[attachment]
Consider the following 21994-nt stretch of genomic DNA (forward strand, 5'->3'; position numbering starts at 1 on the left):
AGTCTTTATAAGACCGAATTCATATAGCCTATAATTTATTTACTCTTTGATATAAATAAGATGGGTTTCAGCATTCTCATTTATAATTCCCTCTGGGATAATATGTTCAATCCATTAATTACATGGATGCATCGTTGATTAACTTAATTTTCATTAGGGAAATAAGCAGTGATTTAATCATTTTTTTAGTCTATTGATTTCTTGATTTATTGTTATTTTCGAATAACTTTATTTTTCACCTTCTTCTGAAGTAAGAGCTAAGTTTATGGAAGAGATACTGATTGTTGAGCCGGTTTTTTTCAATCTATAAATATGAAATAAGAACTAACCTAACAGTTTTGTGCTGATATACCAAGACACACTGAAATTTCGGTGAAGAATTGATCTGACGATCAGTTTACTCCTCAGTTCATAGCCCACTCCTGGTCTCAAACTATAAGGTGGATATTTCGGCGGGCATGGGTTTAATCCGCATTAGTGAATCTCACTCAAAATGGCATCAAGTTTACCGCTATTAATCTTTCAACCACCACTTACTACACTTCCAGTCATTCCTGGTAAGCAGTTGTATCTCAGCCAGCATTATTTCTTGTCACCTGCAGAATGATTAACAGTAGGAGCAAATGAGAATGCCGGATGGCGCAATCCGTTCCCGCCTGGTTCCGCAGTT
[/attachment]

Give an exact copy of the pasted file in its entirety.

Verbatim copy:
Consider the following 21994-nt stretch of genomic DNA (forward strand, 5'->3'; position numbering starts at 1 on the left):
AGTCTTTATAAGACCGAATTCATATAGCCTATAATTTATTTACTCTTTGATATAAATAAGATGGGTTTCAGCATTCTCATTTATAATTCCCTCTGGGATAATATGTTCAATCCATTAATTACATGGATGCATCGTTGATTAACTTAATTTTCATTAGGGAAATAAGCAGTGATTTAATCATTTTTTTAGTCTATTGATTTCTTGATTTATTGTTATTTTCGAATAACTTTATTTTTCACCTTCTTCTGAAGTAAGAGCTAAGTTTATGGAAGAGATACTGATTGTTGAGCCGGTTTTTTTCAATCTATAAATATGAAATAAGAACTAACCTAACAGTTTTGTGCTGATATACCAAGACACACTGAAATTTCGGTGAAGAATTGATCTGACGATCAGTTTACTCCTCAGTTCATAGCCCACTCCTGGTCTCAAACTATAAGGTGGATATTTCGGCGGGCATGGGTTTAATCCGCATTAGTGAATCTCACTCAAAATGGCATCAAGTTTACCGCTATTAATCTTTCAACCACCACTTACTACACTTCCAGTCATTCCTGGTAAGCAGTTGTATCTCAGCCAGCATTATTTCTTGTCACCTGCAGAATGATTAACAGTAGGAGCAAATGAGAATGCCGGATGGCGCAATCCGTTCCCGCCTGGTTCCGCAGTT